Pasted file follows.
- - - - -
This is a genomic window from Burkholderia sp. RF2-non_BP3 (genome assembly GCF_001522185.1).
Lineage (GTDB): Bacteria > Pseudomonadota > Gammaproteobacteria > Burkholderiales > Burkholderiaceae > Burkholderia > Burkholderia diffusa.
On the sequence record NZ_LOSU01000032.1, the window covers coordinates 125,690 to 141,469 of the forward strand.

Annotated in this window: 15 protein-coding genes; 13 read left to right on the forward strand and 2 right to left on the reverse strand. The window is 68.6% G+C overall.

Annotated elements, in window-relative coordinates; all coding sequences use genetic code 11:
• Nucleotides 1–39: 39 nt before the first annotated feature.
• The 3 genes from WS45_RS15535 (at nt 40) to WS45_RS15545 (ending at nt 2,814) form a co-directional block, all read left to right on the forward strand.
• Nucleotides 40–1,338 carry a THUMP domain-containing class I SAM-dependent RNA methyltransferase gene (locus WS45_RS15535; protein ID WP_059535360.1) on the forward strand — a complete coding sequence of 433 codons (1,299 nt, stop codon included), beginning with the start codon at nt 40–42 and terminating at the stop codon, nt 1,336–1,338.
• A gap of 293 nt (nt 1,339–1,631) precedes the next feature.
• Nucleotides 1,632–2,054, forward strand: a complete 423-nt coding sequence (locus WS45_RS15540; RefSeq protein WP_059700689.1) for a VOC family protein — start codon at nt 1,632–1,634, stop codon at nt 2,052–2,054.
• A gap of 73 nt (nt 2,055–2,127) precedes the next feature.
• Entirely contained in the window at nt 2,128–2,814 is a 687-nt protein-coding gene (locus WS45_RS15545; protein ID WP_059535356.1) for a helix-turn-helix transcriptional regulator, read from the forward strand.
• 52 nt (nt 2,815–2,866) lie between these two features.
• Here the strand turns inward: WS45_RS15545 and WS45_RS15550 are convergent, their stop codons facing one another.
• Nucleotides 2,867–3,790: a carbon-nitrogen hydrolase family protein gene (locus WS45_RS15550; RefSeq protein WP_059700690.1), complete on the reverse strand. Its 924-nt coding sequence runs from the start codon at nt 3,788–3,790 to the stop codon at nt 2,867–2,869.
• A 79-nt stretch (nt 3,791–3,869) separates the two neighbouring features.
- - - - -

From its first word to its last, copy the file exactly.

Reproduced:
This is a genomic window from Burkholderia sp. RF2-non_BP3 (genome assembly GCF_001522185.1).
Lineage (GTDB): Bacteria > Pseudomonadota > Gammaproteobacteria > Burkholderiales > Burkholderiaceae > Burkholderia > Burkholderia diffusa.
On the sequence record NZ_LOSU01000032.1, the window covers coordinates 125,690 to 141,469 of the forward strand.

Annotated in this window: 15 protein-coding genes; 13 read left to right on the forward strand and 2 right to left on the reverse strand. The window is 68.6% G+C overall.

Annotated elements, in window-relative coordinates; all coding sequences use genetic code 11:
• Nucleotides 1–39: 39 nt before the first annotated feature.
• The 3 genes from WS45_RS15535 (at nt 40) to WS45_RS15545 (ending at nt 2,814) form a co-directional block, all read left to right on the forward strand.
• Nucleotides 40–1,338 carry a THUMP domain-containing class I SAM-dependent RNA methyltransferase gene (locus WS45_RS15535; protein ID WP_059535360.1) on the forward strand — a complete coding sequence of 433 codons (1,299 nt, stop codon included), beginning with the start codon at nt 40–42 and terminating at the stop codon, nt 1,336–1,338.
• A gap of 293 nt (nt 1,339–1,631) precedes the next feature.
• Nucleotides 1,632–2,054, forward strand: a complete 423-nt coding sequence (locus WS45_RS15540; RefSeq protein WP_059700689.1) for a VOC family protein — start codon at nt 1,632–1,634, stop codon at nt 2,052–2,054.
• A gap of 73 nt (nt 2,055–2,127) precedes the next feature.
• Entirely contained in the window at nt 2,128–2,814 is a 687-nt protein-coding gene (locus WS45_RS15545; protein ID WP_059535356.1) for a helix-turn-helix transcriptional regulator, read from the forward strand.
• 52 nt (nt 2,815–2,866) lie between these two features.
• Here the strand turns inward: WS45_RS15545 and WS45_RS15550 are convergent, their stop codons facing one another.
• Nucleotides 2,867–3,790: a carbon-nitrogen hydrolase family protein gene (locus WS45_RS15550; RefSeq protein WP_059700690.1), complete on the reverse strand. Its 924-nt coding sequence runs from the start codon at nt 3,788–3,790 to the stop codon at nt 2,867–2,869.
• A 79-nt stretch (nt 3,791–3,869) separates the two neighbouring features.